Please note - these publications require Adobe Acrobat Reader which is available as a free download from the Adobe website.

The Engineer News Feed

News and analysis from the world of engineering
  • Nick Russell of Thomasons reflects on the legacy of 2018’s Year of Engineering initiative.  For many, the Year of Engineering has come and gone. As the hype and euphoria dies down, it would be a considerable oversight to believe that the government has successfully ticked a box and can now move onto the next neglected sector. […] The post Beyond the Year of Engineering appeared first on The Engineer.

  • Women in engineering roles at UK company Brompton Bicycle speak about their experiences in the industry and their hopes for more gender diversity The first Brompton was designed in 1975. The innovative folding bike comes from humble beginnings, having been devised by Andrew Ritchie from a flat in London. Today, it is a global brand […] The post How female engineers are smashing stereotypes at Brompton appeared first on The Engineer.

  • Achieving lift-off last night from Cape Canaveral, the Beresheet lander carries a mission-critical UK-developed and built engine Beresheet, the Hebrew name for the book of Genesis meaning “In the beginning”, was launched on 21 February  atop a SpaceX Falcon 9 rocket from Cape Canaveral, Florida at 8-45pm local time. The project was organised by SpaceIL, […] The post UK-propelled Israeli probe aims to be the first privately-funded lunar lander appeared first on The Engineer.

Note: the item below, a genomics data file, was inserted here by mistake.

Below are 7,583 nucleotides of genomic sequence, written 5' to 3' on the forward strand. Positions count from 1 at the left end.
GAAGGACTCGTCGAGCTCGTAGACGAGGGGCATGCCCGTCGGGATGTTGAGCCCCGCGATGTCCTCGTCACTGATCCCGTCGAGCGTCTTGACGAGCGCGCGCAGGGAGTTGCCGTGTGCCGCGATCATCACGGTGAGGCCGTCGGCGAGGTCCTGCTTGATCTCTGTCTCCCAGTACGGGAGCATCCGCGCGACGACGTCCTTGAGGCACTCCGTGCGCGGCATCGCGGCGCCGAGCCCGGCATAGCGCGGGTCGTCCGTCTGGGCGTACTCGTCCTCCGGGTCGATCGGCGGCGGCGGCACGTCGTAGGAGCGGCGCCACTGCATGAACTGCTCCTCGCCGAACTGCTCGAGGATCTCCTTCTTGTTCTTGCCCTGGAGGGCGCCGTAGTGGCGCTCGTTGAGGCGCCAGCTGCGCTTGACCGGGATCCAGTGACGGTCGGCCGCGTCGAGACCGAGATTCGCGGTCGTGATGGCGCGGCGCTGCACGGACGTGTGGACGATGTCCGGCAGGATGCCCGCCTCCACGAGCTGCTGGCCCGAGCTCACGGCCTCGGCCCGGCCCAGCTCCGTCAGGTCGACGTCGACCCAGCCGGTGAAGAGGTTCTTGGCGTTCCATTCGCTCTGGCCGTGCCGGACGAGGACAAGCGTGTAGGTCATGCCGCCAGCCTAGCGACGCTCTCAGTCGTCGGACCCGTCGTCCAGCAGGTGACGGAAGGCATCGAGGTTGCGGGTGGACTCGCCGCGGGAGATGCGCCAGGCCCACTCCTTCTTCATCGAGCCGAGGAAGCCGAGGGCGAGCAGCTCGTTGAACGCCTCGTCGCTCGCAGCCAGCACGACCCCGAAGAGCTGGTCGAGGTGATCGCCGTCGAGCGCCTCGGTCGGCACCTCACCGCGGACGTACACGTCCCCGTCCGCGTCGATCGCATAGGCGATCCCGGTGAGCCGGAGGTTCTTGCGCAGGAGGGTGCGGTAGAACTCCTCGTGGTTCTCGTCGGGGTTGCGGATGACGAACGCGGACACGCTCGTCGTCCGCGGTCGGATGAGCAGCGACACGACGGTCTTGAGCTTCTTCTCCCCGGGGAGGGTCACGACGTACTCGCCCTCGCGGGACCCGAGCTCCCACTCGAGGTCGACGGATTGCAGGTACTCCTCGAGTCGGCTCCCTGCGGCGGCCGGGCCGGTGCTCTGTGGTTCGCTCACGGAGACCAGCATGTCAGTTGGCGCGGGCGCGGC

• Protein found in ring teeth of squid could be used to make biodegradable materials for ‘smart’ clothes that monitor health, or self-healing recyclable fabrics that reduce microplastic pollution. Materials made from this protein are sustainable and can be produced on a large-scale production using laboratory culture methods. The advance is published in Frontiers in Chemistry […] The post Protein found in squid forms fibres of sustainable materials appeared first on The Engineer.

  • A new RFID (radio-frequency identification) system developed at MIT has allowed robots to track objects with pinpoint accuracy and could supersede computer vision. Known as TurboTrack, the technology sees cheap RFID tags placed on objects, with a wireless signal then bounced around the environment to locate them. Signals from the tags and other reflected objects […] The post RFID tracking system could replace machine vision on robots appeared first on The Engineer.

Skipton GHS 125th Celebration Video

joomla template 1.6